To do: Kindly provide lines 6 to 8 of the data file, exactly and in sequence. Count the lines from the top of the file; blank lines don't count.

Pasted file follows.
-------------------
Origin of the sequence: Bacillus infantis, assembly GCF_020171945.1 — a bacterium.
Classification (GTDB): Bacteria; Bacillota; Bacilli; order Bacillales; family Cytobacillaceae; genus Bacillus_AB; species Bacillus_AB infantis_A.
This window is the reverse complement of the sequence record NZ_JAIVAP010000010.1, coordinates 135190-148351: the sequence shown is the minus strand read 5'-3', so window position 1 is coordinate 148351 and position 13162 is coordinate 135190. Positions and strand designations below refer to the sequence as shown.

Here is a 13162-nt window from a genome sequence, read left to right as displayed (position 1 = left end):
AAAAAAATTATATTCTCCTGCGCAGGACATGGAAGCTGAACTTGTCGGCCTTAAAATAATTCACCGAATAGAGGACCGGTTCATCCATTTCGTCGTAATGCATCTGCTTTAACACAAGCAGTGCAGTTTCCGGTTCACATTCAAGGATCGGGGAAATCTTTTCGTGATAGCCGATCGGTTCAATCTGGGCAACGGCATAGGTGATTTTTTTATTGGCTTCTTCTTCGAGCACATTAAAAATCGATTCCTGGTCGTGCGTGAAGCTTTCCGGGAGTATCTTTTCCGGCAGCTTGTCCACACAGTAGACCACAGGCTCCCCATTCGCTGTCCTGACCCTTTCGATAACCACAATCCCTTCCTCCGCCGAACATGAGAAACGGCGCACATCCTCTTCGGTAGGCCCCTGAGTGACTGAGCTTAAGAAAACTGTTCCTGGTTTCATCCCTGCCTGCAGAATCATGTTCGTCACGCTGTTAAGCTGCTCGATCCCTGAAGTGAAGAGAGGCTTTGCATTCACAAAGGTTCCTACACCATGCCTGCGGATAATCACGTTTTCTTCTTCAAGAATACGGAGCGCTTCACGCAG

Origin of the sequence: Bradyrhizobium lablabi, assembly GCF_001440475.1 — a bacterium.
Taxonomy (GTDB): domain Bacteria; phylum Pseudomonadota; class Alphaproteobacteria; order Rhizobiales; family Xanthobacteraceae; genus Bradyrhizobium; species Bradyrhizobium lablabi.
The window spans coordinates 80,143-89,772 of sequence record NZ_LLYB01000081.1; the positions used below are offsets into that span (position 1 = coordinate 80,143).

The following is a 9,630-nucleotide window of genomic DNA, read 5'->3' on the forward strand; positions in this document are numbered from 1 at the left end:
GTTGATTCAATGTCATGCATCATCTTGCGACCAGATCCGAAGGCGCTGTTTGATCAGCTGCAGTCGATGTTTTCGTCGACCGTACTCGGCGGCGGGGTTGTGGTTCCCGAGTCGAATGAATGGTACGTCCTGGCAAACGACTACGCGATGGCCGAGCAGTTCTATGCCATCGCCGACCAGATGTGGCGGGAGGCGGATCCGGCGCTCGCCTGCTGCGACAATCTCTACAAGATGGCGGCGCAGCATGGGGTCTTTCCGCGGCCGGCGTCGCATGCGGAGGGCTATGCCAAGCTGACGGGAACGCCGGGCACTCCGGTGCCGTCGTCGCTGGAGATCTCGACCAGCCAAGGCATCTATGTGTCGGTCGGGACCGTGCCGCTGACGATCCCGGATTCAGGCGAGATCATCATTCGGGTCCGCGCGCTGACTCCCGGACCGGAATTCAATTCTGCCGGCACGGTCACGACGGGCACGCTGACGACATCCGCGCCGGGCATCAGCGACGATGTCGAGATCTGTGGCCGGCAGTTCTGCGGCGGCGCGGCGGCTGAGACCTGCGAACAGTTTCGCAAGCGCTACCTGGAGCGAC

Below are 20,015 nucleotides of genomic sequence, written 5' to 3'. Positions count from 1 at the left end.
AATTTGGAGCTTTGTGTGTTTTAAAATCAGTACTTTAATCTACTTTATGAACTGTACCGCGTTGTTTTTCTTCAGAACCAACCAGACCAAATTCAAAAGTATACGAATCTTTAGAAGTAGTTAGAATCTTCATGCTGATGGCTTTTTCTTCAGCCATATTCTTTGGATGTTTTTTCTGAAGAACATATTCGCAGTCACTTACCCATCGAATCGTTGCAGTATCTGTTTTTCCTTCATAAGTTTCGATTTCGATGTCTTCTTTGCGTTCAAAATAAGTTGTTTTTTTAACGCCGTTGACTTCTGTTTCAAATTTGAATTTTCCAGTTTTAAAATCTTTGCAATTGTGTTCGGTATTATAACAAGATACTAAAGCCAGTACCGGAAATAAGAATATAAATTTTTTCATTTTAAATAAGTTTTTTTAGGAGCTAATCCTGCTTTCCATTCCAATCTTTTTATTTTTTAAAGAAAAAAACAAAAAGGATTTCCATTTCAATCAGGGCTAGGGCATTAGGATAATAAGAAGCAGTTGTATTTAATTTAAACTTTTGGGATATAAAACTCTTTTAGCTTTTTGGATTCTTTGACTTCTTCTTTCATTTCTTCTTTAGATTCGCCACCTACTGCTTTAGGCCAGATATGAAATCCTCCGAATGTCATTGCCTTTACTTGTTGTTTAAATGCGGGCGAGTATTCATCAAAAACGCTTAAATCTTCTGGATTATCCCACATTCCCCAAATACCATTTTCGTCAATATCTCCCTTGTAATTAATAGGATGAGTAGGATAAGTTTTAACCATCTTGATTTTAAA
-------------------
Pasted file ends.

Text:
Origin of the sequence: Bradyrhizobium lablabi, assembly GCF_001440475.1 — a bacterium.
Taxonomy (GTDB): domain Bacteria; phylum Pseudomonadota; class Alphaproteobacteria; order Rhizobiales; family Xanthobacteraceae; genus Bradyrhizobium; species Bradyrhizobium lablabi.
The window spans coordinates 80,143-89,772 of sequence record NZ_LLYB01000081.1; the positions used below are offsets into that span (position 1 = coordinate 80,143).